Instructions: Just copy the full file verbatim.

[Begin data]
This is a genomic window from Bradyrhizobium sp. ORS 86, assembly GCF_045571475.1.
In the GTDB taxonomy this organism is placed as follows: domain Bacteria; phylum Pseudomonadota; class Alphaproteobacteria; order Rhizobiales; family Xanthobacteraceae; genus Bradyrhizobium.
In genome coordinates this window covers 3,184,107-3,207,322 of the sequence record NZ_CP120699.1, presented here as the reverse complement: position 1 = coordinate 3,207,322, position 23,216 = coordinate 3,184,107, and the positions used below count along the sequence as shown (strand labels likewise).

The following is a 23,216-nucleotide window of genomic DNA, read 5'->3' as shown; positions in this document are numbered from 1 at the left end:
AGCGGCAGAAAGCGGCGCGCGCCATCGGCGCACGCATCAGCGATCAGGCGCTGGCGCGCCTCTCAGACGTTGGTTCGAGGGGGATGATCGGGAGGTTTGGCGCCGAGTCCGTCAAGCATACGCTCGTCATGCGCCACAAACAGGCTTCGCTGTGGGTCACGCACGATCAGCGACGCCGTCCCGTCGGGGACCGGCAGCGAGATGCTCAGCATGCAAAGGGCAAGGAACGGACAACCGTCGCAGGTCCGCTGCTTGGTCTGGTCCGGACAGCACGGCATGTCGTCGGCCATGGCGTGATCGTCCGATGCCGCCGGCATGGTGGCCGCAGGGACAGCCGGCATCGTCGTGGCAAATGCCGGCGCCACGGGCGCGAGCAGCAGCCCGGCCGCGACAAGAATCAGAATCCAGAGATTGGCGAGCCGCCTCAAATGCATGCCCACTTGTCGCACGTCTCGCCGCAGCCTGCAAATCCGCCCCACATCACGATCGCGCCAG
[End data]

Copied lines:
This is a genomic window from Bradyrhizobium sp. ORS 86, assembly GCF_045571475.1.
In the GTDB taxonomy this organism is placed as follows: domain Bacteria; phylum Pseudomonadota; class Alphaproteobacteria; order Rhizobiales; family Xanthobacteraceae; genus Bradyrhizobium.
In genome coordinates this window covers 3,184,107-3,207,322 of the sequence record NZ_CP120699.1, presented here as the reverse complement: position 1 = coordinate 3,207,322, position 23,216 = coordinate 3,184,107, and the positions used below count along the sequence as shown (strand labels likewise).

The following is a 23,216-nucleotide window of genomic DNA, read 5'->3' as shown; positions in this document are numbered from 1 at the left end:
AGCGGCAGAAAGCGGCGCGCGCCATCGGCGCACGCATCAGCGATCAGGCGCTGGCGCGCCTCTCAGACGTTGGTTCGAGGGGGATGATCGGGAGGTTTGGCGCCGAGTCCGTCAAGCATACGCTCGTCATGCGCCACAAACAGGCTTCGCTGTGGGTCACGCACGATCAGCGACGCCGTCCCGTCGGGGACCGGCAGCGAGATGCTCAGCATGCAAAGGGCAAGGAACGGACAACCGTCGCAGGTCCGCTGCTTGGTCTGGTCCGGACAGCACGGCATGTCGTCGGCCATGGCGTGATCGTCCGATGCCGCCGGCATGGTGGCCGCAGGGACAGCCGGCATCGTCGTGGCAAATGCCGGCGCCACGGGCGCGAGCAGCAGCCCGGCCGCGACAAGAATCAGAATCCAGAGATTGGCGAGCCGCCTCAAATGCATGCCCACTTGTCGCACGTCTCGCCGCAGCCTGCAAATCCGCCCCACATCACGATCGCGCCAG